Summary: It’s become almost part of our culture to believe that more data, particularly Big Data quantities of data will result in better models and therefore better business value. The problem is it’s just not always true. Here are 7 cases that make the point.
Following the literature and the technology you would think there is universal agreement that more data means better models. With the explosion of in-memory analytics, Big Data quantities of data can now realistically be processed to produce a variety of different predictive models and a lot of folks are shouting BIGGER IS BETTER.
However, every time a meme like this starts to pick up steam it’s always a good idea to step back and examine the premise. Is it universally true that our models will be more accurate if we use more data? As a data scientist you will want to question this assumption and not automatically reach for that brand new high-performance in-memory modeling array before examining some of these issues.
Let’s start the conversation this way. In general I would always prefer to have more data than less but there are some legitimate considerations and limitations to this maxim. I’d like to lift the kimono on several of them. Spoiler alert – there’s not one answer here. You have to use your best professional judgement and really think about it.
1. How Much Accuracy Does More Data Add
Time and compute speeds are legitimate constraints on how much data we use to model. If you are fortunate enough to have both tons of data and one of the new in-memory analytic platforms then you don’t suffer this constraint. However, the great majority of us don’t yet have access to these platforms. Does this mean that our traditional methods of sampling data are doomed to create suboptimal models no matter how sophisticated our techniques?
The answer is clearly no, with some important qualifiers that we’ll discuss further on. If we go back into the 90’s when computational speed was much more severely restricted, you could find academic studies that supported between 15 and 30 observations for each feature (e.g., Pedhazur, 1997, p. 207). Today we might regard this as laughably small but these academic studies supported that models built with this criteria could generalize well.
I’ve always been a supporter of the fact that better models mean better business value. Quite small increases in fitness scores can leverage up into much larger percentage increases in campaign ROI. But there are studies that suggest that in (relatively normal) consumer behavior scoring models that anything over 15,000 rows doesn’t return much in additional accuracy.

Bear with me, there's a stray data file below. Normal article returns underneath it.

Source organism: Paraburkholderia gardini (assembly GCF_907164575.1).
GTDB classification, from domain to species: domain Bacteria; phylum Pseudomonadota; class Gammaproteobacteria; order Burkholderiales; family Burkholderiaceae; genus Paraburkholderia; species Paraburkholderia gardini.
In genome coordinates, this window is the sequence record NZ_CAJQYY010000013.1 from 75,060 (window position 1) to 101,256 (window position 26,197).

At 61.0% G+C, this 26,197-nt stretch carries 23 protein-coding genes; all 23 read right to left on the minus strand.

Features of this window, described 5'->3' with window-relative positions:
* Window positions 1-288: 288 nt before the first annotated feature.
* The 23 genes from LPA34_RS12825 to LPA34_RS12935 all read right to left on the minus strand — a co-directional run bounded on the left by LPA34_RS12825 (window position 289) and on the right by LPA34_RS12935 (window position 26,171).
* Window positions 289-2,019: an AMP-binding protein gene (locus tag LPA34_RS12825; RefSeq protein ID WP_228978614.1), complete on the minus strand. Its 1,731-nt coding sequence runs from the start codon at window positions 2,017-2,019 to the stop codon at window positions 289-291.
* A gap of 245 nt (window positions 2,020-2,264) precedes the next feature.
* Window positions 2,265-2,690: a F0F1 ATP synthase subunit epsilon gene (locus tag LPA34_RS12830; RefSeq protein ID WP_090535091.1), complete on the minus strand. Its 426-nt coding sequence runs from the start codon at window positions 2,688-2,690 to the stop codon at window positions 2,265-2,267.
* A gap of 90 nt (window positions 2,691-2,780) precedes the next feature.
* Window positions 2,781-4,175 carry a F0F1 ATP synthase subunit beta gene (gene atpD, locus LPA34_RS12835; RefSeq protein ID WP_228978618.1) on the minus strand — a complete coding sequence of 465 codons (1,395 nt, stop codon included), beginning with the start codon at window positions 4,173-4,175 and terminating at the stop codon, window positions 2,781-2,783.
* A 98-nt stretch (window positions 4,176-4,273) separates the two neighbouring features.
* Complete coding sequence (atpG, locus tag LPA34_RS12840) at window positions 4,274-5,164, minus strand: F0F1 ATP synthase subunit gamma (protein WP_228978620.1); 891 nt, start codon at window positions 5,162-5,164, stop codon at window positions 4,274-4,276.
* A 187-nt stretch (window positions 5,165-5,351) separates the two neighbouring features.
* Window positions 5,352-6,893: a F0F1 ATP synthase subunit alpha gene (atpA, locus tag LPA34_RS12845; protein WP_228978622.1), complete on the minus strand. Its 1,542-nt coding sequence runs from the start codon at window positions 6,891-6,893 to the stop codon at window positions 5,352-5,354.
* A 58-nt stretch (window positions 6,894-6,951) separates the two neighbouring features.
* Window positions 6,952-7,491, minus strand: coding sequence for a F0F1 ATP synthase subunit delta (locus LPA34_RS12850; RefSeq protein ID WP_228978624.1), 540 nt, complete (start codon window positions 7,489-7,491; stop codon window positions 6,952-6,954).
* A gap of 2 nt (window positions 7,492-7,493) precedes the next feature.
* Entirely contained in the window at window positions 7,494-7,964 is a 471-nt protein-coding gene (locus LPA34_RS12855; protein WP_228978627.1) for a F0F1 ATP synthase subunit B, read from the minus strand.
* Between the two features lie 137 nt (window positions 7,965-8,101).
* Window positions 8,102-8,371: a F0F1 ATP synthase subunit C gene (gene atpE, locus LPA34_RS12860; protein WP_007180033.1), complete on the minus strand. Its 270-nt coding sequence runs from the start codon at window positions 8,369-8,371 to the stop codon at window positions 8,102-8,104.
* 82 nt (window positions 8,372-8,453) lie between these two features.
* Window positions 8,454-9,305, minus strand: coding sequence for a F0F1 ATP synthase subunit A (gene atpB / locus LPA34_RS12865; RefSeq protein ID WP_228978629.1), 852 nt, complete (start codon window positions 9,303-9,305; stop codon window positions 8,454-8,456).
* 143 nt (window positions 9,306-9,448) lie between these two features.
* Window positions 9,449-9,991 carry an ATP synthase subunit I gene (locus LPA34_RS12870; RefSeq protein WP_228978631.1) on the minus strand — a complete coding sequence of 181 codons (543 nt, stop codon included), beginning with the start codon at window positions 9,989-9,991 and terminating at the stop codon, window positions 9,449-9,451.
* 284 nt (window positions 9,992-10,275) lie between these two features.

If 15,000 observations seems trivial to you, then make it 50,000 and do your own experiments. The reductio-ad-absurdum version of this would be to choose 10 million observations if you already had 1 million to work with. At some point any additional accuracy disappears into distant decimal points. Sampling large data sets, in many if not most cases, still works fine.
If you’ve got a dataset with lots of missing data should we favor much larger datasets? Not necessarily. The first question to be answered is whether the features with the high missing-data rates are predictive. If they are there are still many techniques for estimating the missing data that are perfectly effective and don’t warrant using multi-gigabyte size datasets for modeling. Once again, the question is how many decimal points out will any enhancement in result be and does that warrant the additional compute time or investment in in-memory analytic capability.
3. The Events I’m Modeling are Rare (Like Fraud)
Some events like fraud are so costly to an organization that a very large expenditure in energy to detect and prevent it can be justified. Also, because these events are rare, sometimes fractions of 1% of your dataset that the concern is that sampling might miss them.
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